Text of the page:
Print 33 comment(s) - last by MrBlastman.. on Jun 2 at 9:47 AM

Proposed fire standards are not likely to make it to final law

Toyota has had record recalls on its vehicles for safety concerns that stemmed from unintended acceleration. The recalls were some of the largest automotive recalls in history, cost the company huge amounts of money, and considerably tarnished its image.

As a result of the recalls and the difficulty that investigators had determining what was causing the sticking accelerator pedals in Toyota vehicles, new safety features are currently being written that will apply to all vehicles starting in the 2015 model year. More safety in vehicles is something that many drivers will appreciate, but the cost of one of the biggest features -- the black box -- may add significantly to the price of a new car.

Automotive News reports that the safety bill could triple the cost of the data recording black boxes used in vehicles today. Some estimates predict that if all the requirements that the NHTSA are proposing make it to be written into law, the cost of the black boxes could swell to $4,000 to $5,000 per unit. That cost would be passed on to the consumer, directly adding to the cost of new vehicles. The massive cost increase feared by automakers and consumer associations is mainly attributed to the proposed regulations that would make the data recorders in automobiles more like those in aircraft with standards for water resistance, fire resistance, and the amount of data the device can record.

Neil De Koker, CEO of the Original Equipment Suppliers Association is, "Any time you add complexity to the vehicle, you're adding a level of cost that will remove a certain number of people that are able to buy a new vehicle."  He added, "For the person that has that technology to make the event recorders, it's a great business opportunity."

Data recorders are already in about half the vehicles on the road according to estimates. The data recorders currently in vehicles are connected to the airbag circuit and can record about five seconds of data before a crash and a second after. Regulators are expected to extend that recording time before and after a crash, adding to the cost of the recorders.

Another issue that will add cost is that many vehicles on the road automatically disconnect the battery in an accident, which would mean that the data recorders would need their own power source to continue to record data.

Andy Whydell from TRW automotive Holdings Corp said, "Within the current airbag control unit design, with some limited modifications, current units could be adapted to meet water resistance and mechanical crash requirements."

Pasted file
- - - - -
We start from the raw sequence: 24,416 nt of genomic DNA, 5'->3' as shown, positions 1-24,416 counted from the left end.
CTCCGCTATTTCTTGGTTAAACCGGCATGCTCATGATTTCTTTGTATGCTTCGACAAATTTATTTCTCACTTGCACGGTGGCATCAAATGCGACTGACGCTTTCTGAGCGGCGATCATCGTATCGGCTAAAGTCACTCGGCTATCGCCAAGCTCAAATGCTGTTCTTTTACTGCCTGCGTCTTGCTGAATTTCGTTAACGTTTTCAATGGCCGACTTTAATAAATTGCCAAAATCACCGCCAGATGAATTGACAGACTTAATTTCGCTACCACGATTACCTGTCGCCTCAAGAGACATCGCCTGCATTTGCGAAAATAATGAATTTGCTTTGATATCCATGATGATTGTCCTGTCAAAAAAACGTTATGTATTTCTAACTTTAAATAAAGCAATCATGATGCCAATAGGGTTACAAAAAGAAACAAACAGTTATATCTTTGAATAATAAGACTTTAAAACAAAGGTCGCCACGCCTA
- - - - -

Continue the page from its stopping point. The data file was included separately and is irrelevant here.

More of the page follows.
The fire resistance standards would likely be the most costly of the new proposed requirements. The box would have to gain bulk and would require a redesign in where the box is mounted in the car. Whydell said that a fire resistant recorder would probably be about the size of a shoebox.

The fire resistance proposals are the least likely to make it to the final law says Whydell. “The likelihood of really needing this extreme fireproof requirement is one that may not make financial sense for NHTSA,” Whydell said. He expects that in the end the data records in vehicles today will only gain modest updates to record more data and to record that data in a standardized format.

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RE: My plan is better:
By Anubis on 6/1/2010 11:07:35 AM , Rating: 2
I agree, Ive thought this for years. Honestly we need to make it as hard/expensive to get a DL here as it in in Germany.

RE: My plan is better:
By MrBlastman on 6/1/2010 11:18:39 AM , Rating: 2
A good start would be requiring drivers to pass their tests using a manual transmission. It is amazing how many people out there don't know how to drive manual transmission and those I know that _do_ know how to are typically better drivers.

Overwhelm the applicant during their test with as much stimuli possible to make them break down and fail. Manual transmissions require something important--called concentration (unless you drive like a tool and don't downshift). Force the applicants to not only participate in the test but also do complex things such as double clutching and heel-toeing.

Now, how practical is it nowadays to know manual transmissions? Not so much with all the automatics on the road. The point is, make the tests hard, difficult and seemingly insurmountable by giving them the information overload that is neccessary for them to prove they are ready to be responsible enough to be behind the wheel.

The military uses this concept with fighter pilots. They don't learn how to fly an F-22 in an F-16/15/or F-22, no, they first learn how to fly in crappy prop-driven aircraft, "trainers" before graduating to smaller jet driven trainers and gradually move up. They might not need to know how to dump flaps and control takeoffs and landings completely with the throttle, nor control descent and ascent rates to prevent airframe damage, but, they learn it anyways because it makes them a better, more cognicent and proficient pilot.

The same concept should apply in automobiles. Manual transmissions is one example of how we do it.

RE: My plan is better:
By kattanna on 6/1/2010 11:35:22 AM , Rating: 5
the issue isnt if the car is a manual or automatic transmission

its people who feel they dont need to be paying attention to the road and area around them while driving

how do you plan on changing that?

RE: My plan is better:
By Iaiken on 6/1/2010 12:31:33 PM , Rating: 3
How do you plan on changing that?

I don't know, he does have a somewhat valid point in that one of the reasons people don't pay attention is that they just don't have to.

However, I don't really blame the point'n'squirt automagics, I blame people having a fundamental lack of appreciation for what they are actually doing. Piloting a ton of metal, plastic, glass and rubber down a straight road is so "easy" that people don't even think about it. However, the amount of energy and the physics that are involved are simply astounding.

The other day here, a distracted driver on the 410 resulted in a motorcycle sticking out of the front of an SUV and a vehicular manslaughter charge. They were both going the same direction and the driver of the SUV simply wasn't keeping a safe following when the bike had to make an emergency stop to avoid a driver with a flat who was in a hurry to get over to the right while losing speed and tossing chunks of rubber.

It was Clear day on a straight road in mild traffic and yet that young man is dead because the driver of the SUV was distracted and was not being prudent about being in control of his vehicle and aware of the situation around of him. Had he been paying attention and following a safe distance at a prudent speed and reacted to the situation before the car that was trying to reach the shoulder had even entered his lane, let alone before it became a collision avoidance situation. Even in that event he could have (and should have) chosen to swerve to avoid the biker and hit the car on the shoulder instead.